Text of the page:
by Lucy Allen
Play about MS showcases intense and moving performances for the Toronto stage.
Stage Toronto’s Duet for One, which opened in the Tarragon Mainspace this weekend, is definately one of those plays you see if you’re in the right mood for it. It’s a pretty heavy experience, but despite a slow beginning it’s one worth taking the journey for.
Inspired by the life of Jacqueline du Pre, Duet for One goes through six therapy sessions between Stephanie Abrahams (Faye Lavin), a concert violinist who’s contracted MS, and her doctor Alfred Feldman (Christopher Kelk). In denial about the full ramifications her disease will bring to her way of life, Stephanie must face her inner demons before they overwhelm her life.
Lavin and Kelk’s performances are the strongest part about the show. Both have the most difficult blocking to pull off, basically confined to their chairs for almost the entirety of the play. Somehow, though, their energy remains high and I rarely found myself taking my focus off of them. The accents used were a little off-putting at first, but I gradually got used to them. Kelk gives a great subtlety and nuance to a somewhat static character, and Lavin pulls out all the emotional stops as Stephanie and had me tearing up more than once during the show.
The first half of the show tends to drag and get fairly repetitive, a result of the script more than anything. Both my show partner Jon and I felt that the scenes were just a little too long and the build-up a bit too slow. This is a familiar story, and you can see where it’s going (though there was one unexpected moment that I won’t spoil that took me by surprise) so it didn’t really need to play out as long as did. It was essentially one long monologue, and I found myself wanting to hear more from the doctor and less from the repetitively defensive Stephanie.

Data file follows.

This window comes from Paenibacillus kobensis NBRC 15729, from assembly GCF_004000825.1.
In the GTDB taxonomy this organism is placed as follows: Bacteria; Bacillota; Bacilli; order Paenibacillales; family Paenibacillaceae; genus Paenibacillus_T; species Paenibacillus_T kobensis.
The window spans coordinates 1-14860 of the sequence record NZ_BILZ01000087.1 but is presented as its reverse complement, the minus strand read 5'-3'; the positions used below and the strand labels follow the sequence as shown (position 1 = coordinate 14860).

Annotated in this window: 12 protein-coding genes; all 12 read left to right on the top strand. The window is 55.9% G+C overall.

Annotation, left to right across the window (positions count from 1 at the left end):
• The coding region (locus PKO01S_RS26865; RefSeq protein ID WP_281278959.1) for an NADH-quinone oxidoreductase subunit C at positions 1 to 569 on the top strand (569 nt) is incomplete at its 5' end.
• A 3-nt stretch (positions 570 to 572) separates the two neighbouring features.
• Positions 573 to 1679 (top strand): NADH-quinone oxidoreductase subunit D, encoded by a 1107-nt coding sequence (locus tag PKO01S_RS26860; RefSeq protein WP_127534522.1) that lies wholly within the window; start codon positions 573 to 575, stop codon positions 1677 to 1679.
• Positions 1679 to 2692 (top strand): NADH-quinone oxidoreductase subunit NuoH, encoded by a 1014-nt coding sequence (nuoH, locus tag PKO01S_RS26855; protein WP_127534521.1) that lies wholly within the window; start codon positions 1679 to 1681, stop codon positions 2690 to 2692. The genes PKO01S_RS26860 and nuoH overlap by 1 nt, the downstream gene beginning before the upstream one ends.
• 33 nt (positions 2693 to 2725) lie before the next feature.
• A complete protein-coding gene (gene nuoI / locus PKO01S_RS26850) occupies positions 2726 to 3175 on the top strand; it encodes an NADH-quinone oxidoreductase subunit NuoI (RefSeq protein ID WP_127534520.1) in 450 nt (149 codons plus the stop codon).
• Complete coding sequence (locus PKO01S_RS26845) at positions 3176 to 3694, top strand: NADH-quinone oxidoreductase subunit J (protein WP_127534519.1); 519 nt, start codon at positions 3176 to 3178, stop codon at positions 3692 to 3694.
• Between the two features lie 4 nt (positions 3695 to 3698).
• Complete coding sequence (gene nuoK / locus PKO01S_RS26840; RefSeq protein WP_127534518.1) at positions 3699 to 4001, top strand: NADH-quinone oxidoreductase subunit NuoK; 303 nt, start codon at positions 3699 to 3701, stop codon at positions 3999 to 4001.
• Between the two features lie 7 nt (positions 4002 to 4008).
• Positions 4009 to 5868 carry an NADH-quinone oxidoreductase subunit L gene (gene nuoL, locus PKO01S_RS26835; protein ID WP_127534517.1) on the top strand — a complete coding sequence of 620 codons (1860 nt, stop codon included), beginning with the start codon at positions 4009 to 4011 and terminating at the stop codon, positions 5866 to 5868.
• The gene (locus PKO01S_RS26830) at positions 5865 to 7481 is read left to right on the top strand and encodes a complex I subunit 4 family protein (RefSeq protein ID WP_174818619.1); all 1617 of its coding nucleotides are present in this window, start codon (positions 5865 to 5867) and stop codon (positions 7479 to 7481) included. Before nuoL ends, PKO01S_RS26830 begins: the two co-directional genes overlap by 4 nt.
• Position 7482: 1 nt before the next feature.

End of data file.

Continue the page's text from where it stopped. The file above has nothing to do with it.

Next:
In fact, Jon had a very difficult time warming up to the character of Stephanie. He didn’t find her a very likeable character at all. I thought it was kind of the point of the show since we were only seeing her unwillingness to co-operate with her therapist, but I can understand his frustration.
Thankfully the second half picks right up, and made up a lot for the slow first act. The doctor began to get more involved and animated and Stephanie showed many different sides of her pesonality as she was gradually broken down by the therapy sessions. The second last climatic scene is the most memorable of the play, with both characters reaching a breaking point in very surprising ways. There was finally a relationship between her and the doctor that was far more interesting to watch and was worth the wait.
By the end of Duet for One I felt almost as emotionally drained as Stephanie. Being from an arts background myself, the idea of losing the ability to express myself creatively is a terrifying one at best and to see someone’s gradual break-down at dealing with that was difficult to watch for me. You don’t need to know a lot of background about MS or about the true story this is based on to understand the pain that the character is going through.
If you’re up for a moving and intense night of theatre, check out Duet for One. It can seem long at first and you know the end result from the beginning, but the performances make it seem fresh and by the time that end comes along it’s a satisfying experience.
–Duet for One is playing at the Tarragon Mainspace (30 Bridgeman Avenue) until June 20.
-Shows are Tues-Sat at 8pm and Sun at 2:30pm
-Tickets are $30 or $20 for seniors/students.
-Tickets can be purchased online or by calling the box office at 416-531-1827.
-Photograph of Christopher Kelk and Faye Lavin provided by STAGE Toronto